The ancient pilgrimage paths in Ehime (Nadamichi and Nakamichi) might be quite tough for people who have less trail experience in Japan but I enjoyed it very much. The forests were beautiful and the views from the open areas of the passes were breathtaking. The biggest charm of the Shikoku Pilgrimage is the opportunity to experience the unique cultural traditions of Japan and Shikoku. The beautiful nature and adventurous trails are also very appealing.
(40s USA Male)
The Shikoku Pilgrimage is not newly created but is already established. You can link to history through physical evidence, such as parts of ancient paths, old stone monuments, and old temples. I love traditional and old things.
(50s Germany Female)
By wearing pilgrim clothes, I felt I was part of something greater than us, a tradition of pilgrims that spans centuries.
(50s USA Female)
To move from one place to another with a common purpose or goal is like being part of a community.
(30s Russia Female)
I could see the Japanese lifestyle as I passed through many villages and towns. It was very interesting to see how rice is harvested in the rice paddies for the first time. I met many local people who told me about festivals and places I should visit, so I want to come again.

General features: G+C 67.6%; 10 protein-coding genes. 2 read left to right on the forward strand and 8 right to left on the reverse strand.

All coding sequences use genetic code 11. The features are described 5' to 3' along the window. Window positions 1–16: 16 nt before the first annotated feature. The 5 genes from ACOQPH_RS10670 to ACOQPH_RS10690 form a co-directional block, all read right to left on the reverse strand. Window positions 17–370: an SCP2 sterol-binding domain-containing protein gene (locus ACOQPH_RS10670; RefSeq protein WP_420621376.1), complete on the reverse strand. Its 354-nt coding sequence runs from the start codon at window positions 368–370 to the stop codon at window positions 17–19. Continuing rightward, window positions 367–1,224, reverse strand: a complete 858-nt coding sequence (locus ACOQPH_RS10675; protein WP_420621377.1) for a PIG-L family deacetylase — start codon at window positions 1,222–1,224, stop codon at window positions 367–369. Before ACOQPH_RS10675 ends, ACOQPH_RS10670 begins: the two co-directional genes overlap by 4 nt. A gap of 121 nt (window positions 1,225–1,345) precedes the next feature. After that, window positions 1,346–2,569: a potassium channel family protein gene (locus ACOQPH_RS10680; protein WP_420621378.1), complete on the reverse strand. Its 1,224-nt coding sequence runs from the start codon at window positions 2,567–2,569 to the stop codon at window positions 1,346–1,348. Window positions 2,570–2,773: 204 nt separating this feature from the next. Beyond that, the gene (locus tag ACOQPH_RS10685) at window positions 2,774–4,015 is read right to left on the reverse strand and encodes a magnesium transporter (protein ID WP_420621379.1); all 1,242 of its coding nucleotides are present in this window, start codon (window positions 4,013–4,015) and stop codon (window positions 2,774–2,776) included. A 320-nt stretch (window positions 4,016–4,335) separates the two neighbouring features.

(30s France Female)
I saw the shirasu (baby sardines) fishing in the morning on the beach of Kochi. Raw shirasu was so amazing. I also saw people drying up a shark they caught. They said they will cut the shark into 250g blocks, dry them, and sell them to the people in the mountain areas of Kochi. People from the sea and mountain areas trade products. My home country is on the land and we have a little custom to eat fish other than river fish, so I was very happy to have sea fish. The fresh local fish is truly valuable. In Kochi, I had local food such as katsuo no tataki (lightly roasted bonito) and they were so good.
(40s Slovakia Male)
In Goshikidai, Kagawa, I was impressed by the bonsai trees. There were many small young bonsai trees planted in the fields. I was like “Wooow!” to see bonsai fields. There were so many kinds of bonsai trees.
(30s USA Female)
I visited the Ishizuchi Shrine at the top of Mt. Ishizuchi and deeply understood the difference between Shintoism and Buddhism. I had been trying to learn but did not understand them well. This time, I came to Shikoku as a tourist but I was able to learn religion as well and it was worth a lot to me. Mt. Ishizuchi was covered with snow and there was a light coming from the sky on the shrine, giving it a divine beauty.
(60s Australia Male)